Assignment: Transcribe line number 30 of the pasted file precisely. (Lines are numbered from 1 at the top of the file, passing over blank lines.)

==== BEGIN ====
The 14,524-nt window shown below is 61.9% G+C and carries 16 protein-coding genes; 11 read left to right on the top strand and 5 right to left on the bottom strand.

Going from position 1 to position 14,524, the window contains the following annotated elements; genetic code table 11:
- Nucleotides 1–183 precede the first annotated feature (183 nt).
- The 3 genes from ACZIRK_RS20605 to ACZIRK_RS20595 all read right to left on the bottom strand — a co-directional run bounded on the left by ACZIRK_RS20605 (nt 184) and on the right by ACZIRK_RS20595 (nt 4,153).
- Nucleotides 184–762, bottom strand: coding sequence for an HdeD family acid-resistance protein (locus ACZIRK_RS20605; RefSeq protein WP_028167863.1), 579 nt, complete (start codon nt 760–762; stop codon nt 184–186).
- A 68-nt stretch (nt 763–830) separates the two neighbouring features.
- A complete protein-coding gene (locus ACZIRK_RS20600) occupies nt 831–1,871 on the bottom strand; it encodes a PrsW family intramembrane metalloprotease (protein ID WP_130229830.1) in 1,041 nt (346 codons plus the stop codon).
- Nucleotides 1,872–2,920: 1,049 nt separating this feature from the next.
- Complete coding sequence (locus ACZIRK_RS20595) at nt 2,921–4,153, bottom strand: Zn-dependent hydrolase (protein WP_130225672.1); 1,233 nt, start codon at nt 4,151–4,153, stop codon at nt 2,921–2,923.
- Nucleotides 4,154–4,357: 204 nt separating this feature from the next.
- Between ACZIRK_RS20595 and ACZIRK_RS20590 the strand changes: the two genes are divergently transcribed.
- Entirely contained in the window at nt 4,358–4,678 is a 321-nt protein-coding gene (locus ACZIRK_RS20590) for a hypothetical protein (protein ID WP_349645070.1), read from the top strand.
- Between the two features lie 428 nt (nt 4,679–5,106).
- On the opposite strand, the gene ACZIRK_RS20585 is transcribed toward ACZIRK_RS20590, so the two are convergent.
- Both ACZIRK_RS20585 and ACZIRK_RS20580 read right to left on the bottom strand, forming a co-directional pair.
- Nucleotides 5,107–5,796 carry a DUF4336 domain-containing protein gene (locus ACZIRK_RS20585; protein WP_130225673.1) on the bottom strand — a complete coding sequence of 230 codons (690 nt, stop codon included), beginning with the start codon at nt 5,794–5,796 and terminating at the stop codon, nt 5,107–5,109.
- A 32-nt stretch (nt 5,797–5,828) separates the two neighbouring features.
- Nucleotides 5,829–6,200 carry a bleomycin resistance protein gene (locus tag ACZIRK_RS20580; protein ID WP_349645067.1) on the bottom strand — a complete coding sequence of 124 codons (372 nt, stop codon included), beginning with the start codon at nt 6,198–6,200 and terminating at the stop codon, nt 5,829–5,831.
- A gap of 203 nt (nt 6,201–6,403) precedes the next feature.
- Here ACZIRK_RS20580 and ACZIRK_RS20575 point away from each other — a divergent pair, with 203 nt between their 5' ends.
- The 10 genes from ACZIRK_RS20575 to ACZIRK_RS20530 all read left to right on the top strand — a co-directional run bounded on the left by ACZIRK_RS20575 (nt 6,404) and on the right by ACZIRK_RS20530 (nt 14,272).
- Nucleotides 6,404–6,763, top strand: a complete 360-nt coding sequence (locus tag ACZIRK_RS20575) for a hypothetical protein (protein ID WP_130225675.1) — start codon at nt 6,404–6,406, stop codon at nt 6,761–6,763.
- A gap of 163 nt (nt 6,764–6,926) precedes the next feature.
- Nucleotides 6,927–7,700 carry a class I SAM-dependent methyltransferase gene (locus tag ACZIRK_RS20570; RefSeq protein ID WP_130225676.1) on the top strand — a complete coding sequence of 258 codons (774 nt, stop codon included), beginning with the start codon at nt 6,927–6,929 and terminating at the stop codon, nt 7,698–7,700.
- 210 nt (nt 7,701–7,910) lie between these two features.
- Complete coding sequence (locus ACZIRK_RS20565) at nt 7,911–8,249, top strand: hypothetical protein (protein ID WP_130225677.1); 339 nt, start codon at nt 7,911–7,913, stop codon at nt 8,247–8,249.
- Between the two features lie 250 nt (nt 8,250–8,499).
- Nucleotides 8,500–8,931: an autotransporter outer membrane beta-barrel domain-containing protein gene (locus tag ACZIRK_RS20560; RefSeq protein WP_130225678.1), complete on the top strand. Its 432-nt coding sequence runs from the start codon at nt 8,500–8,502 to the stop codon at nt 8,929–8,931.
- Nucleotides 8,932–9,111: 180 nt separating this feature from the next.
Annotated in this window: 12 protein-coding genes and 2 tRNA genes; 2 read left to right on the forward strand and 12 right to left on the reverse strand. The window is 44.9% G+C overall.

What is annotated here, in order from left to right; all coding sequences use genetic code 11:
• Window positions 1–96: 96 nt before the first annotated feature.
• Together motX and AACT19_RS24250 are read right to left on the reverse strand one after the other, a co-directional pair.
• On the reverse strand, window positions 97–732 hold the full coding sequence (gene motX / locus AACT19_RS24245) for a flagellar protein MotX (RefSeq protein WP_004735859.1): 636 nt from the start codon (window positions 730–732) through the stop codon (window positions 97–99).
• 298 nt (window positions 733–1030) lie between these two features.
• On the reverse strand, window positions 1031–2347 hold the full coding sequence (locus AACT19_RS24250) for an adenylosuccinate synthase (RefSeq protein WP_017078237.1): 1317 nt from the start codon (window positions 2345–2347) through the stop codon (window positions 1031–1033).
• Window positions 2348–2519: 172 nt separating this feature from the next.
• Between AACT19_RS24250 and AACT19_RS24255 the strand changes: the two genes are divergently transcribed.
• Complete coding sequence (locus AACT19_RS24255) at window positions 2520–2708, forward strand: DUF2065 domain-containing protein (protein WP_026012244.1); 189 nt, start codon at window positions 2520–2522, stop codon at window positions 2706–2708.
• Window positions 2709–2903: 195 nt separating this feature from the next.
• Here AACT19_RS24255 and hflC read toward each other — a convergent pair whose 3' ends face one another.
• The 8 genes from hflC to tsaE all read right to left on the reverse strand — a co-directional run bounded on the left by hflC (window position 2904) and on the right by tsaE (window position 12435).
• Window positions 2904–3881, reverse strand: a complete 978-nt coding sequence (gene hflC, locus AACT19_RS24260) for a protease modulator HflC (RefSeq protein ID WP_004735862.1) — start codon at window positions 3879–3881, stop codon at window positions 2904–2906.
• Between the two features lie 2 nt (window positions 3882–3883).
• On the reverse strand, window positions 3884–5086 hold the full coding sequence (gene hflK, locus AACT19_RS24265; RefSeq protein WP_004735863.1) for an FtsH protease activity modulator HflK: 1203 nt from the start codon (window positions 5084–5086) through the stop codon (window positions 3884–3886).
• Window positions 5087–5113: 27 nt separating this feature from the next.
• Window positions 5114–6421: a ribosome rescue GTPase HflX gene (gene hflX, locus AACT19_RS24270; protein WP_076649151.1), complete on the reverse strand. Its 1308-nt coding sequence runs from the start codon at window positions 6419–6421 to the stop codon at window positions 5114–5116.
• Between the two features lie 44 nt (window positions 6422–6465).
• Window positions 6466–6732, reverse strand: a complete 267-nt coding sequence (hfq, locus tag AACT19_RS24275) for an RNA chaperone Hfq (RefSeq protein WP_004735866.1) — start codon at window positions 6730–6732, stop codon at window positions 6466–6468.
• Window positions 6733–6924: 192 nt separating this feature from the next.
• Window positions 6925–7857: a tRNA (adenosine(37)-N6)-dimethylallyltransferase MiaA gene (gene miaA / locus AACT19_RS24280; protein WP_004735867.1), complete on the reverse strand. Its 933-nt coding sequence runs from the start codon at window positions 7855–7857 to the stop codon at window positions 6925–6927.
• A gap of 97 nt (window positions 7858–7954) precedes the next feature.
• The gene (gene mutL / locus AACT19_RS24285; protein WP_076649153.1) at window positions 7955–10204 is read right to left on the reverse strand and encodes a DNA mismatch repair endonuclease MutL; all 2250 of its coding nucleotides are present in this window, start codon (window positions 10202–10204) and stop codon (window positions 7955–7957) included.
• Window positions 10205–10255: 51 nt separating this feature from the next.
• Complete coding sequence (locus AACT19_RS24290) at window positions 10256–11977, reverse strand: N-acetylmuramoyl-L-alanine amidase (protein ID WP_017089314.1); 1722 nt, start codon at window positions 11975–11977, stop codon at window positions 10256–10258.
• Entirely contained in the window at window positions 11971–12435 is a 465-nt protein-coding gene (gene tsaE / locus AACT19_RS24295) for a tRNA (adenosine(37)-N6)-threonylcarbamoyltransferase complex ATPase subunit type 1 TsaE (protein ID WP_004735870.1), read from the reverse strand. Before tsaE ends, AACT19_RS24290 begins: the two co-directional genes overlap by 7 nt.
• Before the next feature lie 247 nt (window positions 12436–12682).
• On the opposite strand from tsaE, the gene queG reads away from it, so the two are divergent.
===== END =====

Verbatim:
Annotated in this window: 12 protein-coding genes and 2 tRNA genes; 2 read left to right on the forward strand and 12 right to left on the reverse strand. The window is 44.9% G+C overall.